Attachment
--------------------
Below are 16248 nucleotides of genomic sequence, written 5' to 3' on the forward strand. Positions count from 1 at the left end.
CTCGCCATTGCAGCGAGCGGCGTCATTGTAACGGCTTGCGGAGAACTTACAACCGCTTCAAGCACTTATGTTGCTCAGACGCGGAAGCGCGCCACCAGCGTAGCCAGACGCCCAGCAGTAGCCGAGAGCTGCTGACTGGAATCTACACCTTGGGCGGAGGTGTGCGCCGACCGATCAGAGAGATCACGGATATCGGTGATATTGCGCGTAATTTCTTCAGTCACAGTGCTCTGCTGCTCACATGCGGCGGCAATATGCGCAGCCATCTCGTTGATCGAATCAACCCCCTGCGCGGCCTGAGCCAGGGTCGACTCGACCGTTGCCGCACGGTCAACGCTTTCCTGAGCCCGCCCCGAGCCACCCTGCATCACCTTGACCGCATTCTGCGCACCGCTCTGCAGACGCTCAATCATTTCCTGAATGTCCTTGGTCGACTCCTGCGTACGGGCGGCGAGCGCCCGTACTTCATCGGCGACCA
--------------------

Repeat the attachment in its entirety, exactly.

Below are 16248 nucleotides of genomic sequence, written 5' to 3' on the forward strand. Positions count from 1 at the left end.
CTCGCCATTGCAGCGAGCGGCGTCATTGTAACGGCTTGCGGAGAACTTACAACCGCTTCAAGCACTTATGTTGCTCAGACGCGGAAGCGCGCCACCAGCGTAGCCAGACGCCCAGCAGTAGCCGAGAGCTGCTGACTGGAATCTACACCTTGGGCGGAGGTGTGCGCCGACCGATCAGAGAGATCACGGATATCGGTGATATTGCGCGTAATTTCTTCAGTCACAGTGCTCTGCTGCTCACATGCGGCGGCAATATGCGCAGCCATCTCGTTGATCGAATCAACCCCCTGCGCGGCCTGAGCCAGGGTCGACTCGACCGTTGCCGCACGGTCAACGCTTTCCTGAGCCCGCCCCGAGCCACCCTGCATCACCTTGACCGCATTCTGCGCACCGCTCTGCAGACGCTCAATCATTTCCTGAATGTCCTTGGTCGACTCCTGCGTACGGGCGGCGAGCGCCCGTACTTCATCGGCGACCA